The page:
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UK bans teaching Creationism as science in schools


(Beginner's Bible Coloring Book!, The Searcher, used with permission)

(Beginner's Bible Coloring Book!, The Searcher, used with permission)

The UK Government has banned the practice of teaching Creationism as science in all UK schools, including the less-regulated, semi-privatised Free Schools and Academies. Previously, all state schools and most Academies and Free Schools were prohibited from teaching Creationism, but existing religious schools were exempted from the rule. Since the new year, the government has closed off these exemptions, and with the latest move, has closed all of them, meaning that no school may teach Creationism any longer. However, state-funded nurseries and lightly inspected private schools are expected to go on teaching Creationism until further changes are made.

The British Humanist Association -- which I joined as a lifetime member -- has led the campaign against the teaching of Creationism in schools, and also campaigns against the Religious Education requirement in English and Welsh curriculum. I believe that RE should be integrated into the social anthropology curriculum and not taught as a standalone subject.

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Stone busts carved from stacked books


Sculptor Long-Bin Chen creates art out of recycled books and magazines; his current show, at Charleston's Halsey, features a series of pieces that appear to be solid sculptures, but which are actually carved stacks of books, painted and surfaced on one side. He has recently completed a set of enormous Buddha heads carved from stacks of phone books. As the Halsey explains, "The Buddha sculptures represent the missing heads of many ancient Buddha figures that have been looted from Asia and sold to Western museums and collectors. Since colonial times, Westerners have taken heads from the Buddha statues in Asia and brought them back to the West. While one finds so many Buddha heads in Western museums and galleries, an equal number of Buddha bodies in Asia are headless. When carved into phone books, Chen's Buddha heads contain the names and numbers of millions of residents."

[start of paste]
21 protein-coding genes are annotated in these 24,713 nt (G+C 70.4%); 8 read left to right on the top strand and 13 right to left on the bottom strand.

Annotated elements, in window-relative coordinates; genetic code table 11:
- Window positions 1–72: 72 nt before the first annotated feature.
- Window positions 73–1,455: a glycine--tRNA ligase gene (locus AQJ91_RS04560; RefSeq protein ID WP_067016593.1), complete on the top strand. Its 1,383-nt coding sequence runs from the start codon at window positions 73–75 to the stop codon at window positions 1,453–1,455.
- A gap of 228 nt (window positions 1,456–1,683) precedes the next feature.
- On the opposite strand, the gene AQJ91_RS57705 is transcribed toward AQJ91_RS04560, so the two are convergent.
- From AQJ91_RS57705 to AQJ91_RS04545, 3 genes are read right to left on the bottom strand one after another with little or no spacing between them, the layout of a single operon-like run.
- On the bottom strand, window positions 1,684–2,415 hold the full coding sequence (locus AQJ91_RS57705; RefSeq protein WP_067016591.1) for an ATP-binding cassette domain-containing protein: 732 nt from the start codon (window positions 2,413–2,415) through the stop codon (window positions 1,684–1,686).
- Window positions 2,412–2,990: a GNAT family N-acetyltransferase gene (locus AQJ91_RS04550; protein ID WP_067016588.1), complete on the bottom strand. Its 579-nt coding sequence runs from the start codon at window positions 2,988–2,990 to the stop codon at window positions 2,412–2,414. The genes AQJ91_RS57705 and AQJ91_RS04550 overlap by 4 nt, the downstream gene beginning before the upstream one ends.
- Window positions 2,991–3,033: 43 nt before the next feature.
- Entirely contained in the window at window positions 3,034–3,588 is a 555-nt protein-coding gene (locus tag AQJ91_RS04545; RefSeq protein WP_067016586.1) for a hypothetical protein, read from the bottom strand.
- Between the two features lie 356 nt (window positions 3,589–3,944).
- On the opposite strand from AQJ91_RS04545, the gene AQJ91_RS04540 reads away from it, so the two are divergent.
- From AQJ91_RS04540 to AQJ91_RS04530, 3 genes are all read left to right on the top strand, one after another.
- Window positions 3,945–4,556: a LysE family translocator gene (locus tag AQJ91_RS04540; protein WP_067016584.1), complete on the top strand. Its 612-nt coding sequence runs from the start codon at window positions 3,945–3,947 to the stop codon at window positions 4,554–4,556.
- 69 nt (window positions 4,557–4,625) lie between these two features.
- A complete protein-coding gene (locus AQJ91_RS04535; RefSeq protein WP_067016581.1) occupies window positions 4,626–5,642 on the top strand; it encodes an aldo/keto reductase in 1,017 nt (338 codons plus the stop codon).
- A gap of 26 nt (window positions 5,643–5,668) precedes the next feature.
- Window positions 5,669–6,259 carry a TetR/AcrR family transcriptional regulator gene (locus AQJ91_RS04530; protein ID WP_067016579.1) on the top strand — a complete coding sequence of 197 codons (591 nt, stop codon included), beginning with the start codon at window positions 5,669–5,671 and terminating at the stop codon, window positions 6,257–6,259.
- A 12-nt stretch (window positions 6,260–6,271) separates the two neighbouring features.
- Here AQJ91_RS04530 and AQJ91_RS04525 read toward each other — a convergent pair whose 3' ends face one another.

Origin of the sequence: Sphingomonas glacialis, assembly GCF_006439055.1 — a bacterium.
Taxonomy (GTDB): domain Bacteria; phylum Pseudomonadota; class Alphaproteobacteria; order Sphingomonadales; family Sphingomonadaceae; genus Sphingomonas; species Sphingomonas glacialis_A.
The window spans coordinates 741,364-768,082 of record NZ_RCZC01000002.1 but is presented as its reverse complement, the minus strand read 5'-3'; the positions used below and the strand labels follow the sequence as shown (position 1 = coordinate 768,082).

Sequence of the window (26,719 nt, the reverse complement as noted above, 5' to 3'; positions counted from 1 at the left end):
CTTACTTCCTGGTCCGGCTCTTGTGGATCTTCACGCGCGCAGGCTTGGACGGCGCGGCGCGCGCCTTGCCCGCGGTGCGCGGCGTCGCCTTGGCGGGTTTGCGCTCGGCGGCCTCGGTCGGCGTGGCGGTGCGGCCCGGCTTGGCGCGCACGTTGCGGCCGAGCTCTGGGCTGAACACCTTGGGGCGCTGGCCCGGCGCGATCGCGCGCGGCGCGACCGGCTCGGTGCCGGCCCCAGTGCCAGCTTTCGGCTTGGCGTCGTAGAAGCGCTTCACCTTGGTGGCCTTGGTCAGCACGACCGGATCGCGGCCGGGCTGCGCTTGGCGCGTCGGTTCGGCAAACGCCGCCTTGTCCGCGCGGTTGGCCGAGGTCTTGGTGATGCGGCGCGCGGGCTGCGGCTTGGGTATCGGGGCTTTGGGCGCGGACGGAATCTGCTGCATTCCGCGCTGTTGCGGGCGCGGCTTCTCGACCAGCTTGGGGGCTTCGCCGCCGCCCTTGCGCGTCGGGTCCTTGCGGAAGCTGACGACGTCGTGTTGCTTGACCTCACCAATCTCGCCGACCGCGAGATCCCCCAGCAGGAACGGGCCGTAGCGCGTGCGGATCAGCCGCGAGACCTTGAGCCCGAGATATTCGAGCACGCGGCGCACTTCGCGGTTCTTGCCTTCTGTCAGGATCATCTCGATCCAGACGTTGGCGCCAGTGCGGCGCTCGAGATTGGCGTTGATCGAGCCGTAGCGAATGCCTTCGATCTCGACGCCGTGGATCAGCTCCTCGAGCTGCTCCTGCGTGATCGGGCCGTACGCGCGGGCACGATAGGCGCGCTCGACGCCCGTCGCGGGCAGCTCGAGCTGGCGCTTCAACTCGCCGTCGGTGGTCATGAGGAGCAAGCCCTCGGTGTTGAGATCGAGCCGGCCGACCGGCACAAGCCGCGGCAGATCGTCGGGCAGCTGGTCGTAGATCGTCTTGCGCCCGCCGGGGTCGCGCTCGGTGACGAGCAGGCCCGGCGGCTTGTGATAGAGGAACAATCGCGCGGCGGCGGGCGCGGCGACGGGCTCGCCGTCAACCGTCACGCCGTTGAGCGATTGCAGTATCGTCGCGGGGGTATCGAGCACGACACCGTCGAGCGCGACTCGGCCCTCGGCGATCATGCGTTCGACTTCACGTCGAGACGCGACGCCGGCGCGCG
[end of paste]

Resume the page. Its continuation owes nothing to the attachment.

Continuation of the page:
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Perot Science Museum missing tiny climate exhibit (but there's lots about fracking!)


The $185M Perot Museum of Nature and Science in Dallas has a lot of positive info on the wonders of fracking, but a tiny panel explaining climate change in the original plans never made it into the joint. In fact, none of the exhibits at the Perot mention climate change -- not the display on water, not the display on weather, and certainly not the display on the miracle of shale gas.

The hall where the climate change panel was meant to hang was endowed by American oil baron Trevor Rees-Jones and bears his name. A natural gas exec on the museum's board says that climate is "too complex and fast-changing to tackle in a permanent exhibit." And the Perot is not alone: as the Dallas Morning News points out, science museums all over the USA wrestle with how to present the overwhelming scientific consensus on issues like climate and evolution.

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Atheism remains least-trusted characteristic in American politics


A Pew Study from last month found that atheism remain the most untrusted attribute in American politicians, although the degree of animosity has declined from 63% in 2007 to 53% in 2014.

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Dante in Lego

Romanian Legoist Mihai Marius Mihu's Nine Circles of Hell creations are the perfect companion to the Dante for Fun picture books that retell the Inferno, Paradiso and Purgatorio for children.

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Bosch's 600 year old butt-music from hell


Robbo writes, "My friend, SF author J.M. Frey, posted this curious thing she found where a detail in Hieronymus Bosch's painting 'The Garden of Earthly Delights' features musical notation inscribed on some dude's ass. Of course, someone has taken the time to transcribe these notes and have now presented to the interwebs a piano interpretation of the 600 Year Old Butt Music From Hell of Hieronymous Bosch. Feel free to gavotte along."